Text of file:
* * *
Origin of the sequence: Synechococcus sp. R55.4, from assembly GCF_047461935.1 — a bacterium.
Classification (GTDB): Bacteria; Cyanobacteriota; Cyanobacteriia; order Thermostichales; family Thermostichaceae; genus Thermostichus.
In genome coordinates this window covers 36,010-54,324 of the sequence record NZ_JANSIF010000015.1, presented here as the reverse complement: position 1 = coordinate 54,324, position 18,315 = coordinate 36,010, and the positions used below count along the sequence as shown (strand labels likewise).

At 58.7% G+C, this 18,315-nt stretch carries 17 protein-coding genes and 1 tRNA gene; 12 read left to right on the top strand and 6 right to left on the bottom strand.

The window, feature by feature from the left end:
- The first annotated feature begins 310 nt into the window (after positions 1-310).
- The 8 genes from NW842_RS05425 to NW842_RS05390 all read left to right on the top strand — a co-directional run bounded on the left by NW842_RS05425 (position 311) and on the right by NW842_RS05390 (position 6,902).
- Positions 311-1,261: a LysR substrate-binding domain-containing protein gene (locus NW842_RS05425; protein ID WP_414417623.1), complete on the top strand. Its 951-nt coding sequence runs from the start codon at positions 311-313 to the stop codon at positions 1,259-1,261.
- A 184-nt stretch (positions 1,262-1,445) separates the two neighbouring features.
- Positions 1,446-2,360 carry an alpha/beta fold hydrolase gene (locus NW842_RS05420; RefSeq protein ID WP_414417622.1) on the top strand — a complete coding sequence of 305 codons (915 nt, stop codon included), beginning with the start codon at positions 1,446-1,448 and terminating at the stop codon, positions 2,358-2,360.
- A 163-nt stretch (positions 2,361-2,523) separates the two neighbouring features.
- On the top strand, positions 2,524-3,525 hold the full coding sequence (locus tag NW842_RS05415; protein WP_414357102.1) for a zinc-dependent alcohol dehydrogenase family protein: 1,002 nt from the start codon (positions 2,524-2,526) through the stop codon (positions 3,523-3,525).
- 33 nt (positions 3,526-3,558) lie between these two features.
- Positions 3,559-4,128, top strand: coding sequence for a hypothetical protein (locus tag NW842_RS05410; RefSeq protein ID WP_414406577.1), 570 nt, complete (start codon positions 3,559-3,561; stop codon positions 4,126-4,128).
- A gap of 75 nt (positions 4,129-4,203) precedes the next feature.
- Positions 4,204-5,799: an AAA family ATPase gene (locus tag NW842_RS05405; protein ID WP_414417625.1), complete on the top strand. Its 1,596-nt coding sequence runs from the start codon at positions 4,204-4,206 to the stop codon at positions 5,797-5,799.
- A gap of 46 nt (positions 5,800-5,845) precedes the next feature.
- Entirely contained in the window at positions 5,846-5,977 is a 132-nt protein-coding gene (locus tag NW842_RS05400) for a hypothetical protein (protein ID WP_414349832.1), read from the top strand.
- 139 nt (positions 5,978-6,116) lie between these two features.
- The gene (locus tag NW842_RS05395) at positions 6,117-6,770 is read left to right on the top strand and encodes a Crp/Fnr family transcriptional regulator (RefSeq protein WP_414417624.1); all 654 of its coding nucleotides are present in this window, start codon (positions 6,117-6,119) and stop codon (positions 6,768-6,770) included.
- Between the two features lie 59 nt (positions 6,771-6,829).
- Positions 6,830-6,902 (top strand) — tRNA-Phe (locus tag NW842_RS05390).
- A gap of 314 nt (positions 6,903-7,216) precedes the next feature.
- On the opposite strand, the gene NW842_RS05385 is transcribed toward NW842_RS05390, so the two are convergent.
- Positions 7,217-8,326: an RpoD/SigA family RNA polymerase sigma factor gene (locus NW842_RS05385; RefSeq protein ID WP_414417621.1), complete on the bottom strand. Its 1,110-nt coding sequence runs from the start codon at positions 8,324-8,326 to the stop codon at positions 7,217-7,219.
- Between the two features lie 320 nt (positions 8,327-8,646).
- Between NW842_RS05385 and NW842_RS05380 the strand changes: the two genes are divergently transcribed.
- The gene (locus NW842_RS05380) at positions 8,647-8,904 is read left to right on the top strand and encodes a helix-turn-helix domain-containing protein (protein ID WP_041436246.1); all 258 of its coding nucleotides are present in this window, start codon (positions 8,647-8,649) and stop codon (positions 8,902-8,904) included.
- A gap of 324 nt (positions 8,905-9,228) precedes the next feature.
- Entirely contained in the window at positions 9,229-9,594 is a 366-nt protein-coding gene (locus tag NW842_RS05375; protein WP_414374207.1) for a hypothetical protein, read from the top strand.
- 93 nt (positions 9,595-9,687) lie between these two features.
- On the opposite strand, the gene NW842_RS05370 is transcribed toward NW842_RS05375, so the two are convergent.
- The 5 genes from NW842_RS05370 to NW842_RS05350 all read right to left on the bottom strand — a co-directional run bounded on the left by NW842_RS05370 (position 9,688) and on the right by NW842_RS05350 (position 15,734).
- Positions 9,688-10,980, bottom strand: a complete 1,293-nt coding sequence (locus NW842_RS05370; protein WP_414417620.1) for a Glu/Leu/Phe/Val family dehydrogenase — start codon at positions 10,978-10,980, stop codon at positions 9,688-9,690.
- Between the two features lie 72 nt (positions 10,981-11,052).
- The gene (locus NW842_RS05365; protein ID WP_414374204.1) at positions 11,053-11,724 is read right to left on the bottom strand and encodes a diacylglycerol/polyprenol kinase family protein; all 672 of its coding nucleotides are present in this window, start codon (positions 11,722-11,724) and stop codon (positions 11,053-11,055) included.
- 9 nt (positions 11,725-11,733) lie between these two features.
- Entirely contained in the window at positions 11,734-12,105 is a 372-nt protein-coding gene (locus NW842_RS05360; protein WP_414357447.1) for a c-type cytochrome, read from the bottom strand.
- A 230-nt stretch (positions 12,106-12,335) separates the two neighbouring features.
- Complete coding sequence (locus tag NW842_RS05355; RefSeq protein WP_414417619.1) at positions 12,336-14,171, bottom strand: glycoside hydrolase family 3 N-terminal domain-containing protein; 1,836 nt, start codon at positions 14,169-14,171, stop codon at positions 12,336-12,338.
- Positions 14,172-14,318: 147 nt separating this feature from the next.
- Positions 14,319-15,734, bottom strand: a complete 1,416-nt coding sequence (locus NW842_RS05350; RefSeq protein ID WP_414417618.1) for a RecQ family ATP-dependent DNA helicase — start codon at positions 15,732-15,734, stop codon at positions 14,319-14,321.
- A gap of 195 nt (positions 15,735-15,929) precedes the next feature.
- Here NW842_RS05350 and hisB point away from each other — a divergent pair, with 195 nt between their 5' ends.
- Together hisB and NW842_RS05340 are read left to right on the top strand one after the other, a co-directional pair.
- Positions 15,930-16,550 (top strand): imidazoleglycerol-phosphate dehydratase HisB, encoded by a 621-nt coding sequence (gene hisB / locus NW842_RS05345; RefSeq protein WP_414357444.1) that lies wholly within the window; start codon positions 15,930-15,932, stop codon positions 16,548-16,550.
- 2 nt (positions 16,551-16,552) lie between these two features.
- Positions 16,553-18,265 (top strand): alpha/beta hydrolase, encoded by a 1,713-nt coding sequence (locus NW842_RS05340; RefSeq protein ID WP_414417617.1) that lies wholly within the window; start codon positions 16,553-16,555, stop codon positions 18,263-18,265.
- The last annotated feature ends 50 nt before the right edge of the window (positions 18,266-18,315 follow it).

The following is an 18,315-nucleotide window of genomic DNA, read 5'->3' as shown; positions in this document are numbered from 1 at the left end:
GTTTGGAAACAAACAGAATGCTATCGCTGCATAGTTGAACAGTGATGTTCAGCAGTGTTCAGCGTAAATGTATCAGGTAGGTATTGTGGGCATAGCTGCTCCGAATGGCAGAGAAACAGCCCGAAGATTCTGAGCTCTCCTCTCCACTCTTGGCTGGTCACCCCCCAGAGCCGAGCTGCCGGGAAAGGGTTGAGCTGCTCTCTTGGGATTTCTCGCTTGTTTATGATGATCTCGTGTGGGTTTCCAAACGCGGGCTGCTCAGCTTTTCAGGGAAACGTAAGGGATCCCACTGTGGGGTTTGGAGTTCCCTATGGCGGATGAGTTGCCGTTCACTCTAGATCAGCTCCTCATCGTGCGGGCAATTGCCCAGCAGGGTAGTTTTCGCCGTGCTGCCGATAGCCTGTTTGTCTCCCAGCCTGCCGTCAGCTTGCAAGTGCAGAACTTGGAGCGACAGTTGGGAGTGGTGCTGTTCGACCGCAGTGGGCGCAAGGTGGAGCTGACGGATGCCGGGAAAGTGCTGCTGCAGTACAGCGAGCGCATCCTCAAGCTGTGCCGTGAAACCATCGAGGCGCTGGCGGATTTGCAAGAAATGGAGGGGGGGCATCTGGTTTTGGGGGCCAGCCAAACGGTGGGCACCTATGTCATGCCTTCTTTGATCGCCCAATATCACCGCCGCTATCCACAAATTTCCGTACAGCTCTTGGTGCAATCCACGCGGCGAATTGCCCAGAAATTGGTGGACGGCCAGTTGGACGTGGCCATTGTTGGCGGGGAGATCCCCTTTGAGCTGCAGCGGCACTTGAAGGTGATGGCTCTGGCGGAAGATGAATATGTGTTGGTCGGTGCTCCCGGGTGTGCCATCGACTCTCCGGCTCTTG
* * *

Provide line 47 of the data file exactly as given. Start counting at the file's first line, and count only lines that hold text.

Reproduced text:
- 2 nt (positions 16,551-16,552) lie between these two features.